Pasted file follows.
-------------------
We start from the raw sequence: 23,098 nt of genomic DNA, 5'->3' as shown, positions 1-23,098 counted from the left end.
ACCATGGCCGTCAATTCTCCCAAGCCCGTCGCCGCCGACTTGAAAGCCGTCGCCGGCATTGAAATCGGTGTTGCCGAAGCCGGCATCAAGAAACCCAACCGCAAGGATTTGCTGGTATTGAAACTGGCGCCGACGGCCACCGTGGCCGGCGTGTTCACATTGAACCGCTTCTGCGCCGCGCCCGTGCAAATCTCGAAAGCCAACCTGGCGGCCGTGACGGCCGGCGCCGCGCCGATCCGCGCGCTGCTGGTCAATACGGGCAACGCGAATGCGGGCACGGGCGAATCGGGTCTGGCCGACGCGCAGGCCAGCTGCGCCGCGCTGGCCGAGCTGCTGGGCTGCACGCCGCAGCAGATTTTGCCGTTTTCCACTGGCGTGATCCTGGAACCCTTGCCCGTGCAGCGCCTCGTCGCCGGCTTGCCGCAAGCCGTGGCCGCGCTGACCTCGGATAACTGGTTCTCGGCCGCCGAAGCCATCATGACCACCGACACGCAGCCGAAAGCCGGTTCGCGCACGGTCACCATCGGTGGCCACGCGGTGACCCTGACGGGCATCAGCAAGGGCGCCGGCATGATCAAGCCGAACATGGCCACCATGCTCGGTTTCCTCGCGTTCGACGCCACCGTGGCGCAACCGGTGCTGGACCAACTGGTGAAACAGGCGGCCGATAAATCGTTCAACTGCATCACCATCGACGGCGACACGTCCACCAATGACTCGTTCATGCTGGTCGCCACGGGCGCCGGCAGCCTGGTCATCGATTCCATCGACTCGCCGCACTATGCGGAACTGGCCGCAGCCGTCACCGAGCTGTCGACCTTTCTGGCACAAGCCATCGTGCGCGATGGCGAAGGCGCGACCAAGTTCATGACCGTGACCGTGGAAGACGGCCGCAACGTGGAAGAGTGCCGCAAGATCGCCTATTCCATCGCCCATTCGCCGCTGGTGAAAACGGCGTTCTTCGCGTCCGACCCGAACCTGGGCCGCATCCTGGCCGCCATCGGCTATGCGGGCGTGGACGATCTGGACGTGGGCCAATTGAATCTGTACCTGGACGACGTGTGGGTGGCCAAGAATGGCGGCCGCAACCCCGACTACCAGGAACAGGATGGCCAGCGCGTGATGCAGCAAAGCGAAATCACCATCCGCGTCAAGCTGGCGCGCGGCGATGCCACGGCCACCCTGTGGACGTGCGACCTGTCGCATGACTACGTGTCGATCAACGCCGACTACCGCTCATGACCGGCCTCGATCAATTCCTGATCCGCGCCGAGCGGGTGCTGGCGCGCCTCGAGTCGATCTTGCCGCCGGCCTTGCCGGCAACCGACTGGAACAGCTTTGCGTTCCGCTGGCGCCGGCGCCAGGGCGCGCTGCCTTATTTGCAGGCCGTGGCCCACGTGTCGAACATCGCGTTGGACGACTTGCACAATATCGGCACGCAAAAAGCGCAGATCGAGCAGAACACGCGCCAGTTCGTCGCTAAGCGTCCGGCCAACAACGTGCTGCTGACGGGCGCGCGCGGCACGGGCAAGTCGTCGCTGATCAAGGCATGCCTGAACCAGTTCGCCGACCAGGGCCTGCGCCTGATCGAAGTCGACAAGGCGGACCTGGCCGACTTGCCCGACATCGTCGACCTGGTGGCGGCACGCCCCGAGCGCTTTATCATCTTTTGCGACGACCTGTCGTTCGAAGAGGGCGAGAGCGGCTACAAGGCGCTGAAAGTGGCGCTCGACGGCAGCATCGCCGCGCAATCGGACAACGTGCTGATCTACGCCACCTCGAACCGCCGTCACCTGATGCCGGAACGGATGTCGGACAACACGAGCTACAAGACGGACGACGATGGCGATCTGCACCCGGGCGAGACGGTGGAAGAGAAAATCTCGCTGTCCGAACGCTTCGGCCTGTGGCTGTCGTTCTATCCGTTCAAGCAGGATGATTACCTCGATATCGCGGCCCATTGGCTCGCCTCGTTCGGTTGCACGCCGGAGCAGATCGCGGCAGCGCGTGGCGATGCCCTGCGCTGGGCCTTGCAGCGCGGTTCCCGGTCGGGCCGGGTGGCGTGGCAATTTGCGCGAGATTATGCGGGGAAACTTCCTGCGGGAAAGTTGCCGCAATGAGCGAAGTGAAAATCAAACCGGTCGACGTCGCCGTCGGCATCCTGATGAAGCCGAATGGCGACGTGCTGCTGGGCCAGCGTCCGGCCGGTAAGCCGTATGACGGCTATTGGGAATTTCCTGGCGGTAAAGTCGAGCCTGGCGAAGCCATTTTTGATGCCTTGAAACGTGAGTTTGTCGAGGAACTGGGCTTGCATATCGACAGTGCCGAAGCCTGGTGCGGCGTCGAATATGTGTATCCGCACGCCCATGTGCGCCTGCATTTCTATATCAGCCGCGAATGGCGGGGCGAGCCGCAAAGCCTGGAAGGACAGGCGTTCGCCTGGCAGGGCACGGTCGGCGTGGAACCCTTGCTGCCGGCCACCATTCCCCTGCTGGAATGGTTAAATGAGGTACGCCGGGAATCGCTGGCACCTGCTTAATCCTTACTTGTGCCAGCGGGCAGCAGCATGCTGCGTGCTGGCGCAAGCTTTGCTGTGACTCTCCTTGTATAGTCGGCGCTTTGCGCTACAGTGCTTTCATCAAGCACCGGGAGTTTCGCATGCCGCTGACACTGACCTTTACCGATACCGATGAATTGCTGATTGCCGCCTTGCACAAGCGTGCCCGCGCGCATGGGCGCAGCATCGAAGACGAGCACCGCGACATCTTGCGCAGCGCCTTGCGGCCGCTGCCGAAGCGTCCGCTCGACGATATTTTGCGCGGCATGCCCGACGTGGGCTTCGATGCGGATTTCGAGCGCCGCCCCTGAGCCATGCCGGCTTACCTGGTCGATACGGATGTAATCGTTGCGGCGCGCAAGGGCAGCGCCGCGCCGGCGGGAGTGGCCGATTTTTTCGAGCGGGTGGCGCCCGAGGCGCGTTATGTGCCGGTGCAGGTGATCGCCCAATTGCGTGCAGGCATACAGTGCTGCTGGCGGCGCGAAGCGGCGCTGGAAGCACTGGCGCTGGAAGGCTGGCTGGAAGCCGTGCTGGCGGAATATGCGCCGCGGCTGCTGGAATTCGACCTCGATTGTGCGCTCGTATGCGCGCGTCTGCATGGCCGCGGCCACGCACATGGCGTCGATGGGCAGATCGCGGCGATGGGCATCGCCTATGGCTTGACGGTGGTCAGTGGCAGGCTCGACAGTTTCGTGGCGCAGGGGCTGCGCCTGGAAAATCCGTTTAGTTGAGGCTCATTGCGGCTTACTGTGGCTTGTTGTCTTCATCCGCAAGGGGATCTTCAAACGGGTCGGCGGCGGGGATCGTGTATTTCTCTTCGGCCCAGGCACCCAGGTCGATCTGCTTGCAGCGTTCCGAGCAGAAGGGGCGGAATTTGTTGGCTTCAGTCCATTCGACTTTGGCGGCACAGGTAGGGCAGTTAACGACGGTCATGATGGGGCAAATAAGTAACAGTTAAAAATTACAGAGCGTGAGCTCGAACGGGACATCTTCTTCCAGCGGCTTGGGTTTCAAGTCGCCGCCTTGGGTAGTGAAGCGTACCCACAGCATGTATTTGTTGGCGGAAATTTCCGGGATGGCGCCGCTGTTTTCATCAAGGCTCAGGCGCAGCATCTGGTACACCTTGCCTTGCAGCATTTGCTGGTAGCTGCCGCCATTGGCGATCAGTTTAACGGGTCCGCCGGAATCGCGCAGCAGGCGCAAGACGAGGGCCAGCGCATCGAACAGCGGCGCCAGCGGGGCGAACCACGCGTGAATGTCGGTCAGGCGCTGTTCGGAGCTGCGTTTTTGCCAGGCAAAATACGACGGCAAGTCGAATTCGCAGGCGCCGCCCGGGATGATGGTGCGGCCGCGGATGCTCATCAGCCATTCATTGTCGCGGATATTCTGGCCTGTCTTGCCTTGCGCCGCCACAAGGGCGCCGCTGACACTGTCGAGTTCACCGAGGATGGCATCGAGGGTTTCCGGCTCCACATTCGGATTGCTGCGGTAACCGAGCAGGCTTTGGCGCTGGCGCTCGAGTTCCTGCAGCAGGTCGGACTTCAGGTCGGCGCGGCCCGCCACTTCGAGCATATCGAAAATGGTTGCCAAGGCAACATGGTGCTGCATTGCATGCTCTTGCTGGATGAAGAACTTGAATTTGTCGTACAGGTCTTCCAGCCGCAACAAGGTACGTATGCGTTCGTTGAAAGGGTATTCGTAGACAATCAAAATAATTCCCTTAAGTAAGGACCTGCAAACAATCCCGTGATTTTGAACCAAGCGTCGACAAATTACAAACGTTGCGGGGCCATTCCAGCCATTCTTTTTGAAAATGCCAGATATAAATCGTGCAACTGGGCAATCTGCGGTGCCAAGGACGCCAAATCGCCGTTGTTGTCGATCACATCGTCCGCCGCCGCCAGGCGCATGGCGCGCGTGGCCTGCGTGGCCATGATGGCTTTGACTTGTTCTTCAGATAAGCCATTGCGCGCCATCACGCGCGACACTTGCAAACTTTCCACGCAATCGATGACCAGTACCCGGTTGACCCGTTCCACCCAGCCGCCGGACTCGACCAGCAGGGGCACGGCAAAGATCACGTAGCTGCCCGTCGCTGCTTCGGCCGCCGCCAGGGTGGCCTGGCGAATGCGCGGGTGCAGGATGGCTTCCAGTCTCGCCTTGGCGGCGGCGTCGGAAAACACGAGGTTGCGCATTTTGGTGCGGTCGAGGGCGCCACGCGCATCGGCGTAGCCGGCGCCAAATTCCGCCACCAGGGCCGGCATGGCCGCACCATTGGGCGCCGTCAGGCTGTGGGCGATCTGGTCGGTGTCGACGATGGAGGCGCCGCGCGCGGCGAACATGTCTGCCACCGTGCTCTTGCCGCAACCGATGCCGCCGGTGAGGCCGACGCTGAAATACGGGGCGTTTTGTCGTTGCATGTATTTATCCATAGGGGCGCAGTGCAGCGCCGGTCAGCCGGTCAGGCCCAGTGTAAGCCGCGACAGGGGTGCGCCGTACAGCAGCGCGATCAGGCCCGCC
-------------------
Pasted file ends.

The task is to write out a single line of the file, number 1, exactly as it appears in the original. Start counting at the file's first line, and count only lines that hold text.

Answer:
We start from the raw sequence: 23,098 nt of genomic DNA, 5'->3' as shown, positions 1-23,098 counted from the left end.